As per reports, the Indian Army considers cutting down more than 150,000 troops in the next half a decade under a review on cadre reform. If put into practice, the Army’s move will lead to the most important restructuring of the Ministry of Defence since the previous thirty-five years.
In June, the present Chief of Army Staff General Bipin Rawat assigned a top-level committee, headed by the current Military Sectary Lieutenant General J. S. Sandhu, in order to review all aspects concerning the restructuring of officer cadre and then submit a report on that by the end of November.
“Merging of some verticals and rationalising roles are likely to result in cutting 50,000 troops over the next two years. A reduction of 100,000 more personnel may be possible by 2022-23. But all this is in the study phase right now,” reported sources close to the cadre review committee’s internal works.
This reform’s central idea is to improve the teeth to tail ratio of the Army. In other words, to raise the number of soldiers who are in combat against those required to provide support to them. The cadre review was actually ordered to cover several matters, comprising reduction in the strength of personnel of around 12 Lakh strong forces as well as merger of distinct verticals in order to balance the military again.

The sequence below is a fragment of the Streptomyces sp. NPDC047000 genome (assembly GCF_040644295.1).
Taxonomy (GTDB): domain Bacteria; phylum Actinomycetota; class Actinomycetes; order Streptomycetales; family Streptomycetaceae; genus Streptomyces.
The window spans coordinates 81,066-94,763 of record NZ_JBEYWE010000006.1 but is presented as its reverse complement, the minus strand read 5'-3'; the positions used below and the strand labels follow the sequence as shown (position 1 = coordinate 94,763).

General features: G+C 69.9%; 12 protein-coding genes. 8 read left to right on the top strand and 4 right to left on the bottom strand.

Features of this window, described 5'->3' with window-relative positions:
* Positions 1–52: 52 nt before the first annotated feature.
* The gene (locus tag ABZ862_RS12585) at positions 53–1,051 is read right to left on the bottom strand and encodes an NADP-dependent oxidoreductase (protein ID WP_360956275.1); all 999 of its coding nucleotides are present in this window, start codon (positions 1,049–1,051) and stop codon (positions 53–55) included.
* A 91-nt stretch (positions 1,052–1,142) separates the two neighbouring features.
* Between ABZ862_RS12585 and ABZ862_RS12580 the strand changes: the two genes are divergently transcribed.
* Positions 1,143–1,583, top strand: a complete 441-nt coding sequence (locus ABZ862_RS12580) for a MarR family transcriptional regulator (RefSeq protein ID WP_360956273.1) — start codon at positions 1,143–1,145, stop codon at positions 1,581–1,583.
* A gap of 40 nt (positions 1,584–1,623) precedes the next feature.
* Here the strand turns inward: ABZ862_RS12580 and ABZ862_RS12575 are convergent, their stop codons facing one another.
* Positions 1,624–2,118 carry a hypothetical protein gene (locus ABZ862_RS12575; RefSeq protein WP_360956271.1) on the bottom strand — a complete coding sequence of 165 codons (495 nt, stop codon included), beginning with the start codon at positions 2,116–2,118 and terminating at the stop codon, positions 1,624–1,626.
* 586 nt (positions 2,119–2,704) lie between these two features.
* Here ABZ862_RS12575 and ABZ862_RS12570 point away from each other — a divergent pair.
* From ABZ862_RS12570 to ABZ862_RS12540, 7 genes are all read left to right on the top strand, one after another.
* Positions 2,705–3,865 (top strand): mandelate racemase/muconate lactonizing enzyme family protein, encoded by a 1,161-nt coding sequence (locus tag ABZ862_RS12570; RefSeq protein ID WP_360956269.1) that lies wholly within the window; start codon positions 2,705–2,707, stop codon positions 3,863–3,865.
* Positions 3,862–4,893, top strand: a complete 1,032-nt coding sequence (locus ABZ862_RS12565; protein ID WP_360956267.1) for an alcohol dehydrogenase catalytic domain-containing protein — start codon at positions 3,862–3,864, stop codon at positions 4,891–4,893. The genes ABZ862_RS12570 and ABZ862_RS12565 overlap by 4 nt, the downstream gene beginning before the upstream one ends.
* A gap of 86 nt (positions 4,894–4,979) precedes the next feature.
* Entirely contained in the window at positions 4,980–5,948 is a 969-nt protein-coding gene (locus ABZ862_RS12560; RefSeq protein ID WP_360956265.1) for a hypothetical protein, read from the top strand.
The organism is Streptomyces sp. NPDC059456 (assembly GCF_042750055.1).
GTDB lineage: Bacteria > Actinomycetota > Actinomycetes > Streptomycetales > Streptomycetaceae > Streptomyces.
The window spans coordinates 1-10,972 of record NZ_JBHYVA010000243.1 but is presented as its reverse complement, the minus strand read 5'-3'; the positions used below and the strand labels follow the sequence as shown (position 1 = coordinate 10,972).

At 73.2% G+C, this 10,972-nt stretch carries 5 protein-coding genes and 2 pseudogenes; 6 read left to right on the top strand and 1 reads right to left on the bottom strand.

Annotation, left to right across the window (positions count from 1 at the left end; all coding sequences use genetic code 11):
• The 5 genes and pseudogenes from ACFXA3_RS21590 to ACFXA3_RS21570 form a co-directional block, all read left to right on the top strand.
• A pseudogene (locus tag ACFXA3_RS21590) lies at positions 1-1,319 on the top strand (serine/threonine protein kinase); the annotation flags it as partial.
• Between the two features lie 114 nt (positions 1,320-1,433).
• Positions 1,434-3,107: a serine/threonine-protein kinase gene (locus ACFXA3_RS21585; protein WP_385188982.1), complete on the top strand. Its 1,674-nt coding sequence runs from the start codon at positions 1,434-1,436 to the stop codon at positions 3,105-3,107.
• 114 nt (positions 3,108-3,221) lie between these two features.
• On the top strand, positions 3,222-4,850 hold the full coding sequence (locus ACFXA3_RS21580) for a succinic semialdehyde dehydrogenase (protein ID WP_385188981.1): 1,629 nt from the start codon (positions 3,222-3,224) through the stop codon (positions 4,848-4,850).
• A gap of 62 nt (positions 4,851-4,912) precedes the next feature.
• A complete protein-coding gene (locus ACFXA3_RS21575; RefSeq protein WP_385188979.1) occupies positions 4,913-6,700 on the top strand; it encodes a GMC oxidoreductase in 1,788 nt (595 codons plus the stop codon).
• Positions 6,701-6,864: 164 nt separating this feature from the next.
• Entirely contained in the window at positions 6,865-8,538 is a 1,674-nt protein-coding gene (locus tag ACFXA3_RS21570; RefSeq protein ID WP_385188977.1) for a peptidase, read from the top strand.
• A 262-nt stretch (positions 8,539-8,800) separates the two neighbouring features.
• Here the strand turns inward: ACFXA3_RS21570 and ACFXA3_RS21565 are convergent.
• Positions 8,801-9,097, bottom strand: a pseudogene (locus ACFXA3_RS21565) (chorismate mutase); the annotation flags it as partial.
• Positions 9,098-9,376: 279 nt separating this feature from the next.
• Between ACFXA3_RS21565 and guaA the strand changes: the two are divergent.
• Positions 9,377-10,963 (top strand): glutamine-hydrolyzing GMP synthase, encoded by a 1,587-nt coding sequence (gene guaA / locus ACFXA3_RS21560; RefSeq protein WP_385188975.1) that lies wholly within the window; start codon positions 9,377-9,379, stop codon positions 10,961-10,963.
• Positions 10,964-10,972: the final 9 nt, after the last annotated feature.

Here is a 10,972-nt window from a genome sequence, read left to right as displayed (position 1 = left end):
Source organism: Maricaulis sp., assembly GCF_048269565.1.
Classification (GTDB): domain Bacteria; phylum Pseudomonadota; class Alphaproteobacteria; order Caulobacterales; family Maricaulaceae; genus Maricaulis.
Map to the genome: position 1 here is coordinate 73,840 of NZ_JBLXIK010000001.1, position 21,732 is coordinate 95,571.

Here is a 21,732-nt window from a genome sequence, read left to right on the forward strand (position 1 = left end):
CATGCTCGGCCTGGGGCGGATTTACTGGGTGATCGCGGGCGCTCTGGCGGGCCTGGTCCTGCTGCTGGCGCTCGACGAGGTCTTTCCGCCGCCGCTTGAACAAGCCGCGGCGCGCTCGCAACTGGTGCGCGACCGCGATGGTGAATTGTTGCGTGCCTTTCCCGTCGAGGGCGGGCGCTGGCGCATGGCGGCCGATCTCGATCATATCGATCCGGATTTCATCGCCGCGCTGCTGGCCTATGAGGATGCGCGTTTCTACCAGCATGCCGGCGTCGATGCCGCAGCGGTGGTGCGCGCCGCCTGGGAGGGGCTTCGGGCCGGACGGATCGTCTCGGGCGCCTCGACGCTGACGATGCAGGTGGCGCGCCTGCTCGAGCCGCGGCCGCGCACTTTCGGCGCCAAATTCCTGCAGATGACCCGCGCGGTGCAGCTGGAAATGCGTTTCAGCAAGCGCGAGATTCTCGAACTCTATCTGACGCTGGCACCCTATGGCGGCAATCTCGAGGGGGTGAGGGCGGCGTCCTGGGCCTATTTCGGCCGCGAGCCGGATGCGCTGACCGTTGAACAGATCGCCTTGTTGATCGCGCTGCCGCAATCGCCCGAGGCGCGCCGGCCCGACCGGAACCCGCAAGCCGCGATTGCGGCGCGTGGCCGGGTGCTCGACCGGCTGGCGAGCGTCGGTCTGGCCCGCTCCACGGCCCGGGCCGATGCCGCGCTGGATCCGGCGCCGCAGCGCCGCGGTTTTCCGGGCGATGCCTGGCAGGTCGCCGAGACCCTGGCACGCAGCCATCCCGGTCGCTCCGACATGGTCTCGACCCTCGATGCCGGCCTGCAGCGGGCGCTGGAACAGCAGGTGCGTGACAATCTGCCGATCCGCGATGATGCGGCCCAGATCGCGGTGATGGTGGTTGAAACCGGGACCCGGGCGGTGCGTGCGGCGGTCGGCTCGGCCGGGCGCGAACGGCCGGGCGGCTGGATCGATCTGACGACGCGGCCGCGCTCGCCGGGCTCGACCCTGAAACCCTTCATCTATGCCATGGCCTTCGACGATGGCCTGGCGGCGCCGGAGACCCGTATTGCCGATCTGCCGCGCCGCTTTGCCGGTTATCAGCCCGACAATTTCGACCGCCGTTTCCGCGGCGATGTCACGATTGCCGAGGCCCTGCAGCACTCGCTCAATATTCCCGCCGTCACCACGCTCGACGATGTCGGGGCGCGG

According to the committee’s internal paper, the Army also considers reducing the ranks from nine to six or even seven. Effectively, this would mean there is a scope for each Colonel approved for a promotion to become a Major General directly instead of a Brigadier. The committee also thinks about replacing division headquarters with brigades that are integrated.
“The line between verticals has got blurred, resulting in duplication of charters and associated manning. There is a definite case for reviewing the number of verticals with the aim of restructuring within the vertical, as also merging where necessary or possible so as to arrive at economies of scale,” stated the cadre review order earlier.
These Army reforms are part of the first phase implementation of Shekatkar Committee’s recommendations, approved in August last year by the Center. In accordance with this, the Defence Ministry has already made a decision to close thirty-nine farms of the military in a time bound way.
While the committee submitted 188 recommendations, concerning reforms in the Indian Armed Forces a couple of years ago, the Ministry of Defence had selected half of them and stated that 65 of them, concerning the Army, will be put into practice in the initial phase.